Grouping Your Output

Grouping (GROUP BY) your data is different from ordering (ORDER BY) your data. When you use the GROUP BY statement, your data is grouped together in the field(s) that you specify in the SQL statement.

Grouped together means the data is aggregated so that you do not get multiple records with the same data. Think of this like data buckets. Each bucket can hold a number of items, and we are able to count how many items are in each bucket.

Take a look at the following example; this concept should become much clearer:

01: #!/usr/bin/perl -w 02: # 03: # select5.pl 04: # Chapter 4 05: # Listing 4-5 06: # 07: use strict; 08: use DBI; 09: my $dbh = DBI->connect ("DBI:mysql:BibleBook","bookuser","testpass")  10:     or die("Cannot connect: $DBI::errstr"); 

Lines 1-10 reuse code from the earlier examples in this chapter.

11: my $sql = qq(SELECT COUNT(*), publisher FROM library GROUP BY publisher);

Line 11 is our SQL statement, but it looks a bit different from the others.

This SQL statement shows a feature of the SQL SELECT statement that we have not used yet. After the SELECT and before the FROM statement, instead of putting an asterisk, we place a COUNT(*) statement and a database field name.

In English, this SQL statement sounds something like this: Select the total number of matching items along with the publisher field from the library table, and then group the results by publisher.

The COUNT(*) is the number of matches for each item we group on (publisher in this case). The publisher field is exactly that-the publisher field. We end up with the number of books from each publisher (because of the count(*) statement) and each publisher's name (because of the publisher field after the SELECT statement).

12: my $sth = $dbh->prepare($sql); 13: $sth->execute; 14: while(my $record = $sth->fetch){ 15:     for my $field(@$record){ 16:         print "$field "; 17:     } 18:     print "\n"; 19: }

Lines 12-19 are very similar to the code we have already covered in this chapter. We have, however, removed the counter code, since we've decided to let the DBMS handle the counting for us in this example.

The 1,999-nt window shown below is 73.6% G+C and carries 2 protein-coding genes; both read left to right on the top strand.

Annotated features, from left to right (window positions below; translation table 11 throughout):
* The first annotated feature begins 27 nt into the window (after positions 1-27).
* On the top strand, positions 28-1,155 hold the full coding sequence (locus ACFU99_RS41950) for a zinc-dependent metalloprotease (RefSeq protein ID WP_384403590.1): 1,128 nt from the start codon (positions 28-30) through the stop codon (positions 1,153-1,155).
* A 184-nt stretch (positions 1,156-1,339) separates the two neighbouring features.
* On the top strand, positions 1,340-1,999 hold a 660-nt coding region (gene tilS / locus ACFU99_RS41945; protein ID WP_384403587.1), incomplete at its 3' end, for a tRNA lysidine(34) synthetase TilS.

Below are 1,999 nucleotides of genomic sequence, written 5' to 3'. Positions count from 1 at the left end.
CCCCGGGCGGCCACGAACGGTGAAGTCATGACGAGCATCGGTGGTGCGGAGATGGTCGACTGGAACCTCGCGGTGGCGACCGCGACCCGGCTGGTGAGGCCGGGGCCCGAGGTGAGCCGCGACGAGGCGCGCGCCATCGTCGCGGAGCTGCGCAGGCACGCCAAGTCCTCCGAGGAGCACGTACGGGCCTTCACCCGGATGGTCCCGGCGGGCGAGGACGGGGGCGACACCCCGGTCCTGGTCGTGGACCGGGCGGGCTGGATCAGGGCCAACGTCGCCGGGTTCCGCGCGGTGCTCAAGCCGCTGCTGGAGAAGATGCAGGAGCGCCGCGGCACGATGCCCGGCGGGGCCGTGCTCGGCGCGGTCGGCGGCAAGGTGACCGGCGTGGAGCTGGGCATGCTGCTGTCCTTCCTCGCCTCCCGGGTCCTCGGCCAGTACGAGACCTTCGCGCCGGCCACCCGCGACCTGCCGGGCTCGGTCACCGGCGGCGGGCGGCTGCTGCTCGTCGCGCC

As you can see in the following code, this program produces an output that is very different from that of the other programs we've been working with. The first column is the total number of books from the publisher, the name of which is listed in the second column.

8  Addison Wesley Longman, Inc.  1  Coriolis Group  4  IDG Books Worldwide  3  Macmillan Computer Publishing  1  Manning Publications Company  5  McGraw-Hill Companies, The  1  New Riders Publishing  22  O'Reilly & Associates, Incorporated  2  Prentice Hall  8  Sams  1  Specialized Systems Consultants  3  Wiley, John & Sons, Incorporated  1  Wrox Press, Inc.

Why use the COUNT function instead of just setting up a counter and incrementing it? Setting up and incrementing a counter means you have to go through each data item and increment the counter each time to maintain an accurate count. If you have a small data-set, that may be no big deal. But if you have a large data-set, it can take quite a bit longer. The COUNT function in SQL is optimized internally and doesn't have to iterate through each data element to get the count. Whenever you can, use COUNT; it can definitely make a difference in program-execution speed.

Also, consider this: if you use a counter for the preceding program, you have to keep track of each publisher somehow, incrementing the counter for that publisher only. If you have books from 100 publishers, your code will get pretty unmanageable!



Perl Database Programming
Perl Database Programming
ISBN: 0764549561
EAN: 2147483647
Year: 2001
Pages: 175

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